ACCA MJ-8 and Window Heat Gain Calculations

Fenestration Cooling Load

There is a big difference between calculating heat gain for generic windows and advanced calculations when windows are rated by the National Fenestration Rating Council

For Generic windows

Tables 3A-1 (vertical glass) and 3C-1 (skylights) are used to locate the HTM.

Looking at Table 3A on page 289 we find all of the needed formulas. Table 3A-1 – Clear Glass is fairly straight forward. To find the HTM, the CTD must be calculated and the exposure known

Just make sure you understand that a Triple Pane window assembly has the same value as a Double Pane Low-e window assembly.

Now let’s look at Table 3D

It’s a whole new ball game, no wonder MJ-8 recommends using software to calculate the window loads. Using this method let’s look at page 303, Table 3D, Default Cooling HTM for NFRC Rated Fenestration Windows, Glass Doors and Skylights. Calculating the fenestration heat gains will require different formulas and more Tables to find formula values such as PSF and CLF (Table 3D).

 

When you enroll in one of our Heating Exam Prep course, our Tutorials will break down the dreaded ACCA Manuals into simple, straightforward lessons that will help you pass your contractor exam on the first attempt.

Heating Load Calculation for a Concrete Slab on Grade Floor, ACCA Manual J-8

 

If on Heating Contractor Exam you get a heat load question regarding a structure that has a slab on grade, make sure you understand a few differences. First, the areas (sq.ft) of opaque panels are not used in the heat load calculations. Look at pg. 435, ground slab load calculations are based on F-values. F-values are simply the heat loss per foot of exposed edge.  You use a linear measurement, not a square foot measurement that is used on every other opaque heat load calculation.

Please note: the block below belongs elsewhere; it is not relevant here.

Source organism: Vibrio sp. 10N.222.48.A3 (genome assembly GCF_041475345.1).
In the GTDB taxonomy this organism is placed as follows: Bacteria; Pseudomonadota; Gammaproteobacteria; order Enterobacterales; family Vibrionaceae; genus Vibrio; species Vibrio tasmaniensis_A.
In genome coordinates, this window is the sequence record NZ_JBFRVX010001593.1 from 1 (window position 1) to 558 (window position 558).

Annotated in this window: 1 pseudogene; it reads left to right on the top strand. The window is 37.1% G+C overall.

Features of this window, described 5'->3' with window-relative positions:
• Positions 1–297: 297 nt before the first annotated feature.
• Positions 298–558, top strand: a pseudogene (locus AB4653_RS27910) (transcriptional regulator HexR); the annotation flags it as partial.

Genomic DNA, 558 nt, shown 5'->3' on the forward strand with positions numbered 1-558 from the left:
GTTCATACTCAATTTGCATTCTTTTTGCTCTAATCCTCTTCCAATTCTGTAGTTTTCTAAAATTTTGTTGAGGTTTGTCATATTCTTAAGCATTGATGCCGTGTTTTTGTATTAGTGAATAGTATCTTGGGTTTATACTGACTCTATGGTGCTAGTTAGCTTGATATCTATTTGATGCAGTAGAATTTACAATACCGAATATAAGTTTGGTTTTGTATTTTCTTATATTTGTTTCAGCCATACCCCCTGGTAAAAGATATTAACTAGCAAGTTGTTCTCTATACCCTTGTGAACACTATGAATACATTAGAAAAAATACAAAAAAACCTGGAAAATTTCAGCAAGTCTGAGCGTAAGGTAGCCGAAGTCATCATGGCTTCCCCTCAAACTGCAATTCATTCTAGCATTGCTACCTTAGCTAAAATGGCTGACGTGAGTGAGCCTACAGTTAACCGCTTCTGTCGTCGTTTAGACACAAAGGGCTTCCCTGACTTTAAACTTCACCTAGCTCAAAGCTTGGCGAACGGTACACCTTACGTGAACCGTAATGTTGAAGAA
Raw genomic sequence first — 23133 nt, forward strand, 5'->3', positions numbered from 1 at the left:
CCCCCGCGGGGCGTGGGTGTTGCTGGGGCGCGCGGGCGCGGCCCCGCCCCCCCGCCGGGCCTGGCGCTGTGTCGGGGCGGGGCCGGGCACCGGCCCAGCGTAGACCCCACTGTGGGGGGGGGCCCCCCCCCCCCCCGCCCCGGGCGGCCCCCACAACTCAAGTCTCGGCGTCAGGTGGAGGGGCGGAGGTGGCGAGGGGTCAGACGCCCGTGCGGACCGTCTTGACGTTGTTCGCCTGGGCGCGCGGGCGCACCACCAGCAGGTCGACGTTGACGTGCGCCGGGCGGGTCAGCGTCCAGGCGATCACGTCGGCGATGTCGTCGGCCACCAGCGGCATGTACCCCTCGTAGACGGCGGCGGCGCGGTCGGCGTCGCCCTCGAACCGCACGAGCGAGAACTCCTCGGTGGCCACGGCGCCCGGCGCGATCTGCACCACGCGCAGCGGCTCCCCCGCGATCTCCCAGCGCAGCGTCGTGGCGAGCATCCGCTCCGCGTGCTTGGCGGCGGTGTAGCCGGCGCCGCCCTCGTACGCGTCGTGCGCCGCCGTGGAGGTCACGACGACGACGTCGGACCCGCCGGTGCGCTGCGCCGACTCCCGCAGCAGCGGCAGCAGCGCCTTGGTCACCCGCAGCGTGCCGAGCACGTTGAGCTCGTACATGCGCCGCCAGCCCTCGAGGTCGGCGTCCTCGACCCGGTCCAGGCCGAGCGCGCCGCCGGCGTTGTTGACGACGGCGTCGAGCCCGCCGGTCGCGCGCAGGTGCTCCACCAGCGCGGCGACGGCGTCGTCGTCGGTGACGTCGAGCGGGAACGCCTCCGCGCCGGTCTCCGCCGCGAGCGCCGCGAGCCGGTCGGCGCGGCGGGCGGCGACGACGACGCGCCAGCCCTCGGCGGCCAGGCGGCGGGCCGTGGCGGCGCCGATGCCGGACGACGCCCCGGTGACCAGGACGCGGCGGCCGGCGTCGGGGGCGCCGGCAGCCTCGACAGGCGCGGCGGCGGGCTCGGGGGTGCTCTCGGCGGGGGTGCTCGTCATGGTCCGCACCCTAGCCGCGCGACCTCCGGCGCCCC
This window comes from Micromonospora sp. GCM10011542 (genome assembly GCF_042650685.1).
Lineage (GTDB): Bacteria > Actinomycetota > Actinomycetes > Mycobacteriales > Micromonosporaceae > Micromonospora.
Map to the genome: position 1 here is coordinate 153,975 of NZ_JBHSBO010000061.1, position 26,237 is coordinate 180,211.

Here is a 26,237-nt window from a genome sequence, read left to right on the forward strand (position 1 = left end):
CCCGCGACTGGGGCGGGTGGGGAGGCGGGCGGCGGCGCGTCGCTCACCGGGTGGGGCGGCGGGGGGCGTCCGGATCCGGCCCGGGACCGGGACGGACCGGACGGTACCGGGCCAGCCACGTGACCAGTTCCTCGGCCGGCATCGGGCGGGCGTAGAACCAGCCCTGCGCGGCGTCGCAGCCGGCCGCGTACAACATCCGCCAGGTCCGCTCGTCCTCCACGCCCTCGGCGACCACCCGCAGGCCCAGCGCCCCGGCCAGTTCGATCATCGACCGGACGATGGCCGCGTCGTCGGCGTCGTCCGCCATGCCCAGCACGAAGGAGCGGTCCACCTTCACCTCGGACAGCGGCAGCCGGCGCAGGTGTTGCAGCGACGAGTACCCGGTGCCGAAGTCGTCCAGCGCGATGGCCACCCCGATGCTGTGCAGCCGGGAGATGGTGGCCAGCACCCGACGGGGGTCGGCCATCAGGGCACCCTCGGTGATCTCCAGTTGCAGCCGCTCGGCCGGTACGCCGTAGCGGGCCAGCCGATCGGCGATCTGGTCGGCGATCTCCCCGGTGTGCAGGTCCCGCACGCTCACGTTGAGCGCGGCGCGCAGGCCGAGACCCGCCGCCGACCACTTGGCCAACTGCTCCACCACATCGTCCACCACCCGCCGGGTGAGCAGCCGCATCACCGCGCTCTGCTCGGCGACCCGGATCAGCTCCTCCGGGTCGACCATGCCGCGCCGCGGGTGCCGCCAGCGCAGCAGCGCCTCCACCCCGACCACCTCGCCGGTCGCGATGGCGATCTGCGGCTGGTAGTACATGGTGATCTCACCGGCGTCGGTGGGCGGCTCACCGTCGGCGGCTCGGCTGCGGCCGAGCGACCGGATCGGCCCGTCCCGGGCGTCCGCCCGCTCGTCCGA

Heating Load = HTM x Running Feet of Exposed Edge

So, if you receive a question – What is the heat gain for a slab on grade? Take the gift!  There is no reason to dread heat load questions, only educated. NCCTI can help, our ACCA Tutorials that are included in NC Heating Exam Prep Courses, will make learning easy. Sign up now.

ACCA Manual D vs. the 2012 NC Mechanical Code

ACCA Manual D does not endorse the panning of joists.

Too many air leaks and a rough surface that causes air turbulence. But, if you look in Chapter 6, Duct Systems in the 2012 Mechanical Code, panned joists are allowed for return air.
Take a look at Section 603.18 on page 61, Return-air intake. Notice that the Fpm value for return air grilles shall not exceed 450 Fpm. Get your Manual D out and turn to Appendix 1. What is the maximum Fpm value for return air grilles?


The last piece of the puzzle can be found on pg. 51, Section 603.2 Duct sizing. “Ducts installed within a single dwelling unit shall be sized in accordance with ACCA Manual D or other approved methods.” Approved methods mean it is the AHJ’s call. If your building Inspector allows it, then it is legal.

For your Heating Exam

One of the key skills required for passing the exam is quickly deciding which reference book the exam question is asking for. Is the question referencing Manual D or the Mechanical Code? To develop this key skill, enroll now? We have solutions to your problems!